Key Terms

Household Survival Budget: The bare-minimum costs of basic necessities (housing, child care, food, transportation, health care, and a smartphone plan).

ALICE Threshold: The average income needed to afford the Household Survival Budget. Households below the ALICE Threshold include both ALICE and poverty-level households.

ALICE: Households with income above the Federal Poverty Level but below the basic cost of living.

Poverty: Households earning below the Federal Poverty Level

Total Households: The number of households as reported by the American Community Survey.

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Research Center


We all know people who are ALICE: Asset Limited, Income Constrained, Employed — earning more than the Federal Poverty Level, but not enough to afford the basics where they live.

ALICE households and households in poverty are forced to make tough choices, such as deciding between quality child care or paying the rent — choices that have long-term consequences not only for their families, but for all.

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ALICE Data + Indicators of Well-Being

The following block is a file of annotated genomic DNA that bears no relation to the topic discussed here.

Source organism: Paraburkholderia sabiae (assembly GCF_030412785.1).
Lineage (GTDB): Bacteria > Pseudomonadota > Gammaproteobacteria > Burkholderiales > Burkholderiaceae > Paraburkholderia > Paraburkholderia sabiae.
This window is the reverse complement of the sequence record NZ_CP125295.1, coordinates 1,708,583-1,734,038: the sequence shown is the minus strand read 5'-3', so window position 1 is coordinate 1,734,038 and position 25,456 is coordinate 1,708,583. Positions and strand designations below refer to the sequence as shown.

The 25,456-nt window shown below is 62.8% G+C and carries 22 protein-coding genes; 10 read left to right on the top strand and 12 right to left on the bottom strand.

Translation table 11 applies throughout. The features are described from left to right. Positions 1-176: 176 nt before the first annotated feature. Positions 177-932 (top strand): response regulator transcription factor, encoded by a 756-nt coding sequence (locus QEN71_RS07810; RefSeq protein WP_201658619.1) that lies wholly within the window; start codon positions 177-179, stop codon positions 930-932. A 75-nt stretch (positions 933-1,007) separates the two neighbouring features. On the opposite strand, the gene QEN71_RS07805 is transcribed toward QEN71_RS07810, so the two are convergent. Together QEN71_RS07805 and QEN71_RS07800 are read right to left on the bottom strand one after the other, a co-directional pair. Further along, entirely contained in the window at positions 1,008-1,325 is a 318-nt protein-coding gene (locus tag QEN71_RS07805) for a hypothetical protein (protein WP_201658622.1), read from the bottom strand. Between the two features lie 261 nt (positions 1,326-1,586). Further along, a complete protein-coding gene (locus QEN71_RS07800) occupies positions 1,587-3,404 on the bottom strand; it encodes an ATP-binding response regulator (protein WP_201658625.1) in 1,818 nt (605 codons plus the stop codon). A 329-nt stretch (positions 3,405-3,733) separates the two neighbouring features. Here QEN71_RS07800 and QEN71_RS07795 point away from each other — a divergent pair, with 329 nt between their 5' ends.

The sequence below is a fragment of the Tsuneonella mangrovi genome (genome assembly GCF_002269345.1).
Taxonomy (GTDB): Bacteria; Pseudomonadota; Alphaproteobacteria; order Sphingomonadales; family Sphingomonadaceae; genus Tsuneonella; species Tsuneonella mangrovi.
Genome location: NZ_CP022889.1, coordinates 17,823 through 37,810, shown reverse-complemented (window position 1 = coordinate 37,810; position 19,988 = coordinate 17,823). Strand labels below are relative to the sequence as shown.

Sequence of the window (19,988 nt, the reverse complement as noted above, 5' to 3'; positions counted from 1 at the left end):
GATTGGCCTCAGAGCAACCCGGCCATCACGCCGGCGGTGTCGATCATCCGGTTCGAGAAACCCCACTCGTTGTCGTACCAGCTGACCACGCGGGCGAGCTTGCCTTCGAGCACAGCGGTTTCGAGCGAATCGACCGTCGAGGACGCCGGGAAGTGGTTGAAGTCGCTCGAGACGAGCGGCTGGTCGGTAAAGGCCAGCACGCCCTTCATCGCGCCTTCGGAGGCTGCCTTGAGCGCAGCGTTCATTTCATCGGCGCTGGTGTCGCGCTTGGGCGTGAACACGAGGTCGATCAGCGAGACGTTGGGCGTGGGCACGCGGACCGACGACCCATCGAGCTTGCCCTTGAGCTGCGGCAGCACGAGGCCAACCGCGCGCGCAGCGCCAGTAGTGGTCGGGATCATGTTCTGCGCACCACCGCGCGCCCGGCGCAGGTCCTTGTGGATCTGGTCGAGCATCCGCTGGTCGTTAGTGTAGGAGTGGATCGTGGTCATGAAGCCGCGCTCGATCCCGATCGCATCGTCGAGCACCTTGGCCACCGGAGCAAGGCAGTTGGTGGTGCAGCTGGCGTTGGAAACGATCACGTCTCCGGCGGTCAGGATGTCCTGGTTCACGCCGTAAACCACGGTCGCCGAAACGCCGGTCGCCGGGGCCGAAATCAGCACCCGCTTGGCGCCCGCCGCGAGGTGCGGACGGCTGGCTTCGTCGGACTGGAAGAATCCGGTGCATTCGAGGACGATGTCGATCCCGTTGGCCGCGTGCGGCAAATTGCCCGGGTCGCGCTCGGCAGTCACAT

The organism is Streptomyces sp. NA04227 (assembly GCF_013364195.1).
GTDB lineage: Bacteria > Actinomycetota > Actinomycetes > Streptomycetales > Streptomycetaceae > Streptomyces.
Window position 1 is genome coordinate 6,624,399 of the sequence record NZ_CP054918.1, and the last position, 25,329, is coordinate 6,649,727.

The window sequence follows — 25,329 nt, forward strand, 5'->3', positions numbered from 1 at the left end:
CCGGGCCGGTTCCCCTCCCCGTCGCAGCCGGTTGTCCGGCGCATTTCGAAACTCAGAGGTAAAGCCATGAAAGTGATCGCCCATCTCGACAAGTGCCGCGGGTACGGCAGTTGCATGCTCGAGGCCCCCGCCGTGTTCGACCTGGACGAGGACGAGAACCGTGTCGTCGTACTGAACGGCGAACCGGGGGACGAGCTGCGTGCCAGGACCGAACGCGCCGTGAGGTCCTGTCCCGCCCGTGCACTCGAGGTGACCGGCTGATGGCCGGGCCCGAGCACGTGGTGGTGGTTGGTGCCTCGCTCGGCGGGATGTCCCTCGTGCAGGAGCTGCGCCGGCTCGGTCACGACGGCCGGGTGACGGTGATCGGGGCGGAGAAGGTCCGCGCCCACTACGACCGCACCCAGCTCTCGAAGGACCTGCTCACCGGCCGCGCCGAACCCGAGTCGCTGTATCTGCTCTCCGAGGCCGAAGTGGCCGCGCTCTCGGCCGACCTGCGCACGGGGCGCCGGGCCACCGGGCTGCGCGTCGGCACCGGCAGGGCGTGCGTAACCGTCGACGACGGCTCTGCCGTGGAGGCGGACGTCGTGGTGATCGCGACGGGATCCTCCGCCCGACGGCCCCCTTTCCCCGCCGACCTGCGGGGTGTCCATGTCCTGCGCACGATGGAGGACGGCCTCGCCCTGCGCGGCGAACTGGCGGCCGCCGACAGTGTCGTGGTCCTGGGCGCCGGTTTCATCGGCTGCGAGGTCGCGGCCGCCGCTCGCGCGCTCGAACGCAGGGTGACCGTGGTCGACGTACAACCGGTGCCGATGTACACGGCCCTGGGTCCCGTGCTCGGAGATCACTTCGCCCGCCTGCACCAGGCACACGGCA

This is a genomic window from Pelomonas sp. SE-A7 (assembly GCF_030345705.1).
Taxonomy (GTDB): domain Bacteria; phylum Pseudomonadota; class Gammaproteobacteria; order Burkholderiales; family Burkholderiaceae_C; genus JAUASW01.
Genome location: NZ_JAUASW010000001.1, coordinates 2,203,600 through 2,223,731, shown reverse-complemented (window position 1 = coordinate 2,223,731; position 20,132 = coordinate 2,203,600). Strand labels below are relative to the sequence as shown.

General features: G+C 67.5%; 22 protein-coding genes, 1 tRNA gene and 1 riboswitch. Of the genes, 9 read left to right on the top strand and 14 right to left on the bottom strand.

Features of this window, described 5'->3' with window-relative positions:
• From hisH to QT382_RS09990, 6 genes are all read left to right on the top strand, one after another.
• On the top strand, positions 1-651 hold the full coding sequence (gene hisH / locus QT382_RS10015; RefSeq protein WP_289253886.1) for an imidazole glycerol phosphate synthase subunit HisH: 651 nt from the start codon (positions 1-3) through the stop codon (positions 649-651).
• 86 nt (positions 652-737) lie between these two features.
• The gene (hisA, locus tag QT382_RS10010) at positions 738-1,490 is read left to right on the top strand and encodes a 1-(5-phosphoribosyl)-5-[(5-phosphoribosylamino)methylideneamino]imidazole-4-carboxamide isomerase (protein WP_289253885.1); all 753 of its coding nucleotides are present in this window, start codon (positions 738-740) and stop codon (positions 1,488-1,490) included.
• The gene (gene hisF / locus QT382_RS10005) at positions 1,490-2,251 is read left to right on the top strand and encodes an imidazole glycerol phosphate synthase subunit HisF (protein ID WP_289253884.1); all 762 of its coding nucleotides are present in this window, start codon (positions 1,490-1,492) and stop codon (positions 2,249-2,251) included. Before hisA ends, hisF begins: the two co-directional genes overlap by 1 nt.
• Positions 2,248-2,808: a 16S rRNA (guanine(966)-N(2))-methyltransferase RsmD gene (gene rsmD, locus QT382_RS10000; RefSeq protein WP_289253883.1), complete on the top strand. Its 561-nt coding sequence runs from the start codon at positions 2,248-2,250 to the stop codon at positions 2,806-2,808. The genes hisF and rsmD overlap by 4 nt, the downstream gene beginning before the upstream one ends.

Having a low income is often associated with lower levels of education, higher rates of unemployment, and poorer health. Communities that have been able to disrupt these associations can provide important insights into how to change environments or policies to support ALICE households. Tracking relationships between ALICE households and other variables at state and county levels can also help stakeholders ask important questions and target resources where they can have the greatest impact.

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The maps below show the percentage of households below the ALICE Threshold (poverty + ALICE) — households that cannot afford the basics in the communities where they live— along with additional indicators of well-being.